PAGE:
Marie, fresh out of jail for accessory to murder and bank robbery, needed a job. Ellen, who had known Marie since they were kids, needed a nanny for two-year-old Caitlin. Seems like the old friends were reuniting at the perfect moment.
Despite her lack of childcare experience, Marie was in heaven: gourmet food and a place to live and a little girl who seemed to love her. The best part, however, was Ellen's French husband, the author of Marie's favorite novel.
After just a few weeks on the job, Marie is caught naked and asleep in the tub, while Caitlin plays in the cool water beside her. Ellen is horrified, but her husband, Benoit, can't keep his eyes off Marie's body. Life in paradise has clearly come to end, but Marie isn't about to go down without a fight, and she proceeds to take a few of Ellen's things before she leaves. Two of those things are Benoit and Caitlin.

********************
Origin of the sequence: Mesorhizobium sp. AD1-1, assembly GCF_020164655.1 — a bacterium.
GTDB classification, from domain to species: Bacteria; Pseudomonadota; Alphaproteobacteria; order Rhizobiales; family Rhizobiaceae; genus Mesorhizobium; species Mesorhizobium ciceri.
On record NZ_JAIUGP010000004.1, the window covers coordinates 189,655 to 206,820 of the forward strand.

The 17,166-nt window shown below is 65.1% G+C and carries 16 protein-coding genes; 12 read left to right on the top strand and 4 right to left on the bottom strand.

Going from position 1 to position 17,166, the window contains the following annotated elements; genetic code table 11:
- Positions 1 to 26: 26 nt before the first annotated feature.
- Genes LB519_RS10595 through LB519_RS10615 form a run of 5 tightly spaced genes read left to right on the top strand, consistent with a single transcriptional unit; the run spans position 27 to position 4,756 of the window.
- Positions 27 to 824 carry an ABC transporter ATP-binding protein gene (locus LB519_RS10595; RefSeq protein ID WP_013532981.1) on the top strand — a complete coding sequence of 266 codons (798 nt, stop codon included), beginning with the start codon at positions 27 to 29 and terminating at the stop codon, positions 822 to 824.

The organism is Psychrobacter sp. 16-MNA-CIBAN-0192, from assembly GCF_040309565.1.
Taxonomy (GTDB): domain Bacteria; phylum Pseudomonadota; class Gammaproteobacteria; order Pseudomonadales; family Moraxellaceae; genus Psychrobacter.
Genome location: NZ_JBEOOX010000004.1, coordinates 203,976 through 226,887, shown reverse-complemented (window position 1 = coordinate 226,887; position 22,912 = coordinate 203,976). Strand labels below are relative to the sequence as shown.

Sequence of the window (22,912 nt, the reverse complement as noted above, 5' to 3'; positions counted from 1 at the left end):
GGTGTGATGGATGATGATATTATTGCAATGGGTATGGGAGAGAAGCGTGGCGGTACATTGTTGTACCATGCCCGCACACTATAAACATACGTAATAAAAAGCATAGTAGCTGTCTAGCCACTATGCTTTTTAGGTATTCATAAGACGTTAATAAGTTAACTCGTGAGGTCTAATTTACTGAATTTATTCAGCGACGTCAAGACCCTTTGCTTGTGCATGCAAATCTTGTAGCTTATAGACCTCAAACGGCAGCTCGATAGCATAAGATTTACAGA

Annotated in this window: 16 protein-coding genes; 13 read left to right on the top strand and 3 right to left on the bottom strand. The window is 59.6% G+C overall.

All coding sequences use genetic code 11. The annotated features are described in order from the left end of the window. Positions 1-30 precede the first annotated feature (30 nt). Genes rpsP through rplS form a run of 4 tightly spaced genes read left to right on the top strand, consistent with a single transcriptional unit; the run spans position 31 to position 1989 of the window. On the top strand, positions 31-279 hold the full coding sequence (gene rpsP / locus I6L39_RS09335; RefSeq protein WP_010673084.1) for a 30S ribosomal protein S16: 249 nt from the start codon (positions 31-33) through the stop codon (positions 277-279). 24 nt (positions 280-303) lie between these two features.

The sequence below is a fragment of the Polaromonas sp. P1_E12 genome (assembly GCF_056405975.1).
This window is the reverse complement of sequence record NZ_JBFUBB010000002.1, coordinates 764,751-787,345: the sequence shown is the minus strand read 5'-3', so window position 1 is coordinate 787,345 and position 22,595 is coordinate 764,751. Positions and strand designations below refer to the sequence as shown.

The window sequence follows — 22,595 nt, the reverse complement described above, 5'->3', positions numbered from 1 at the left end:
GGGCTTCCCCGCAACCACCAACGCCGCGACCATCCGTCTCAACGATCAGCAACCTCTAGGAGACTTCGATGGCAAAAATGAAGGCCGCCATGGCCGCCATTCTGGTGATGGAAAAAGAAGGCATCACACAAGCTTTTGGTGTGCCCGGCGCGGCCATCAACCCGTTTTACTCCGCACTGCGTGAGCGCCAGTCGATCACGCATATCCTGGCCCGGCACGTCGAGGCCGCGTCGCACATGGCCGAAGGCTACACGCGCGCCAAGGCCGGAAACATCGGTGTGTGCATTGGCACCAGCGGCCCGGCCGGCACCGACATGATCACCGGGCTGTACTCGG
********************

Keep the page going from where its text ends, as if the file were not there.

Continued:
Just how bad is Marie and who else is to blame? Can a thirty-year-old ex-con figure out how deal with a toddler while on the run?
Marcy Dermansky's Bad Marie is a fascinating novel. Marie is a complicated character, and her ambiguity--good or bad? victim or perpetrator?--keeps your attention from the first page.
She never drank in the daytime. Only at night. Marie didn't see the harm: a little whiskey, a little chocolate (p. 1).And you nod your head, agreeing that it doesn't seem so bad.
Marie pushes the limits in such small increments that you never really notice when she crosses the line. You wonder if she knows what's she's doing or if she's a perpetual victim who simply does what she must to survive. You'll read the novel in one go just to see what Marie does next.
This book was spotlighted earlier as part of my imprint feature, which includes Harper Perennial. For information about the imprint, please read Erica Barmash's welcome note of June 18, 2010, and visit the The Olive Reader, the Harper Perennial blog.
Published by HarperCollins / Harper Perennial, 2010
Source: Review (see review policy)
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